News that the Real Housewives of Salt Lake City star Jen Shah plead guilty to conspiracy to commit wire fraud in connection with telemarketing broke mid-show on July 11, prompting a discussion between Andy and his co-host, actor John Hill.
Andy was initially hesitant to dub Jen guilty, explaining that "all it means is she's changing her plea," but John retorted, "Right, well, when you say you're guilty of something, it maybe means you're guilty."
Andy also revealed that Jen had just sent his 2-month-old daughter Lucy a gift "out of nowhere," he said. "And I was like, 'Jen Shah, with everything you have going on, that you thought to send to send Lucy a gift...' I just thought that was so nice of her."
"I don't know how to feel about this, Jen Shah pleading guilty," Andy added, prompting a back-and-forth between him and John, who expressed sympathy for those who fell victim to the alleged telemarketing scheme Jen admitted to being involved in. Despite their difference in opinion, they could concede on one point. As John put it, "I'll say that about Jen Shah—at least she's honest."
The conversation continued as a Radio Andy caller phoned in, pointing out that Real Housewives of New Jersey star Teresa Guidice also plead guilty to fraud charges in 2014, and, as the caller noted, "we've been supporting her for years."
The co-hosts argued that Teresa and her ex-husband Joe Giudice's situation was a bit more complicated. Added Andy, "I also think what I've found regarding viewer response to some of these moments that have happened, some of the viewers are more outraged when there are—you know, when you look at Tom Girardi and what it looks like he did—actual victims that you can look at."
"When you look at Joe Giudice defrauding the government of some tax money," Andy continued, "I think you wind up getting more upset when you know that there are victims."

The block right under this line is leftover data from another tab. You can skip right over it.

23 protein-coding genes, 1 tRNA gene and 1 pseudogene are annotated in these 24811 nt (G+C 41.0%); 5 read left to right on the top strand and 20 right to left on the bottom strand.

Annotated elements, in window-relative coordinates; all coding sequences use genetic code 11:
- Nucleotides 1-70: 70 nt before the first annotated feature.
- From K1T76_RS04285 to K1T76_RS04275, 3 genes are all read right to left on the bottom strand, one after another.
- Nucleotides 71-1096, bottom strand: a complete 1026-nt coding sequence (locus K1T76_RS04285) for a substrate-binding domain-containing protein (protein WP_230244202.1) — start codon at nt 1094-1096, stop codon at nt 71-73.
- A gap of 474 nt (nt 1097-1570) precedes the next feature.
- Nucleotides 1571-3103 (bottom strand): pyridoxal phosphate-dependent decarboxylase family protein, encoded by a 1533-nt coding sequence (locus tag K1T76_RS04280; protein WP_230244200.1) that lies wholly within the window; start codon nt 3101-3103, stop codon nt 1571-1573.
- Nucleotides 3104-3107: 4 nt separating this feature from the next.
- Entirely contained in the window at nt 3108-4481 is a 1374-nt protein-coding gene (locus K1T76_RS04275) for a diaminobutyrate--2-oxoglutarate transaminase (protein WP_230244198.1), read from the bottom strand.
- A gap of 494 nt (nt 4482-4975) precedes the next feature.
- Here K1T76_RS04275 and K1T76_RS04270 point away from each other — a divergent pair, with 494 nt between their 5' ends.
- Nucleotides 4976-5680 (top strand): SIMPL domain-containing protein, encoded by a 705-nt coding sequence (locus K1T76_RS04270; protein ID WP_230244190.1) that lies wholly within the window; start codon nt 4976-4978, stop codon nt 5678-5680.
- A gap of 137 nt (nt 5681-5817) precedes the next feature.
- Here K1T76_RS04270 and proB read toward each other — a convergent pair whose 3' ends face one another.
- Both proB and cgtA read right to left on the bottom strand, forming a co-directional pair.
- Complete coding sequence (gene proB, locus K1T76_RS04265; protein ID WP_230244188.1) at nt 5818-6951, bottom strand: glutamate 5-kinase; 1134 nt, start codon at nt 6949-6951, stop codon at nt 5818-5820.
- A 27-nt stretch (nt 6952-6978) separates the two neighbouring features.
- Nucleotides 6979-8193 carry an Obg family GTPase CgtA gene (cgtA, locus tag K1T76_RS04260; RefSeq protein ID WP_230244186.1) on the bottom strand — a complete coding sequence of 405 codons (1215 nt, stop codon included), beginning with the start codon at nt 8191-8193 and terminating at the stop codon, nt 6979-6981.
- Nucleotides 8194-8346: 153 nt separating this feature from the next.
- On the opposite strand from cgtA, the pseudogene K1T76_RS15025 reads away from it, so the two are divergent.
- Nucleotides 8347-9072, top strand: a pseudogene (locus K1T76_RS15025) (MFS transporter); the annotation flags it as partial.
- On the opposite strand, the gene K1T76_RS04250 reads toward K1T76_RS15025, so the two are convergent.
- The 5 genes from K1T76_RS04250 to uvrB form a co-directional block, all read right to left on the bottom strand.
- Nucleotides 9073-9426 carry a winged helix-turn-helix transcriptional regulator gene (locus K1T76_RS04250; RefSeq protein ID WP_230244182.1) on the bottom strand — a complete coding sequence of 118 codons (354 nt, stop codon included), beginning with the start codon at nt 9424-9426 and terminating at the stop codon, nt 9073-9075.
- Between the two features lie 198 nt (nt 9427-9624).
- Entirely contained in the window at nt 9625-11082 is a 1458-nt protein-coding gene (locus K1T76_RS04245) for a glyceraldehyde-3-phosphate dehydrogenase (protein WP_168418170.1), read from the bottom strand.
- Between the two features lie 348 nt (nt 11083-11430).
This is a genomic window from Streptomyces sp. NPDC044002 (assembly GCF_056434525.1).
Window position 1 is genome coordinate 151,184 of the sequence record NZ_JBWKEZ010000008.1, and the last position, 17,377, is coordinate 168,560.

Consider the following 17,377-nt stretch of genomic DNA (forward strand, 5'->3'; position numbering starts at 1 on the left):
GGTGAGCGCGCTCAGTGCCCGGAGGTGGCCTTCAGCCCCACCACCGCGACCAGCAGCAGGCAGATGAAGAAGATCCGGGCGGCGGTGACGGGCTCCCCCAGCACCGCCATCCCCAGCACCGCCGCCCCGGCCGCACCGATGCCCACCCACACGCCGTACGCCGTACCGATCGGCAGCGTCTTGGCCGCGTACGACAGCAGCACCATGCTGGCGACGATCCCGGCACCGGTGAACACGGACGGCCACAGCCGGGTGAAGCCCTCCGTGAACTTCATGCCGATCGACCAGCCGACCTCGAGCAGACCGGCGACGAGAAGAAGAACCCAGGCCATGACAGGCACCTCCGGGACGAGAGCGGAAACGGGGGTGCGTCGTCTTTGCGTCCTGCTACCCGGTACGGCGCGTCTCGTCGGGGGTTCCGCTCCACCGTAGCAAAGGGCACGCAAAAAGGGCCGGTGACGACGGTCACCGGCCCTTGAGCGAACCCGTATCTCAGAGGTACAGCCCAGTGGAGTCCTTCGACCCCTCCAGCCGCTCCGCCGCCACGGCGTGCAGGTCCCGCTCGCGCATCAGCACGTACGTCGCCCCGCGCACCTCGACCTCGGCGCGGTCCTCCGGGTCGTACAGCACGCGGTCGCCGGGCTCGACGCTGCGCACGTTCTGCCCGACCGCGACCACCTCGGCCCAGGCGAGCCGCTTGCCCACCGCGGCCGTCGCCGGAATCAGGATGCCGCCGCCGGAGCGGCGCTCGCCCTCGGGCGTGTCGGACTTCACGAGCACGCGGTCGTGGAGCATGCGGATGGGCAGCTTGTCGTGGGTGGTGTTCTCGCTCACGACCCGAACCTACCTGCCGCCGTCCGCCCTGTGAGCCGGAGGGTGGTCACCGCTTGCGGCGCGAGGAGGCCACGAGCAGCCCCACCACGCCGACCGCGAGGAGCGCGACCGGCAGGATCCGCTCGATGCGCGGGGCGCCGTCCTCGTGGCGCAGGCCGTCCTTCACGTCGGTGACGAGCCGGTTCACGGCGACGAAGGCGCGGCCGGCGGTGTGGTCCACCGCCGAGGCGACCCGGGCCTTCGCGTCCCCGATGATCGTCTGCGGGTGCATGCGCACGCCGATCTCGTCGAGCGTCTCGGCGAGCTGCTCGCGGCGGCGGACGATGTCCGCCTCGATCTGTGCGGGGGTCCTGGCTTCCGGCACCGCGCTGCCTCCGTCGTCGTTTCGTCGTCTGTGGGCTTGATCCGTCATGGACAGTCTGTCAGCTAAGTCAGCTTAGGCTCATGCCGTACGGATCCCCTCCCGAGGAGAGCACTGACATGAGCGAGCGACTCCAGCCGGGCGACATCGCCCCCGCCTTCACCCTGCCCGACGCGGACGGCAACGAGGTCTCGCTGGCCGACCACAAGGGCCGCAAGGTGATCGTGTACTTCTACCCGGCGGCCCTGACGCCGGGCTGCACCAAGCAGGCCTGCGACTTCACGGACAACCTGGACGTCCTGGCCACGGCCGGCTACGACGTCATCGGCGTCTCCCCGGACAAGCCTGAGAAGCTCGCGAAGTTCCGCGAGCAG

During July 11 court proceedings, Jen acknowledged the victims of her alleged scheme, stating that she had "agreed with others to commit with wire fraud," according to NBC News, and "knew it misled" many victims, some of whom she said were over the age of 55. "[I] knew it was wrong," Jen told the court. "Many people were harmed and I'm so sorry."
She currently faces a maximum of 30 years in prison and up to $9.5 million in fines and restitution, in addition to a $6 million forfeiture.
Following Jen's plea change, her attorney Priya Chaudhry shared a statement with E! News. "Ms. Shah is a good woman who crossed a line," Chaudry said. "She accepts full responsibility for her actions and deeply apologizes to all who have been harmed. Ms. Shah is also sorry for disappointing her husband, children, family, friends, and supporters. Jen pled guilty because she wants to pay her debt to society and put this ordeal behind her and her family. "
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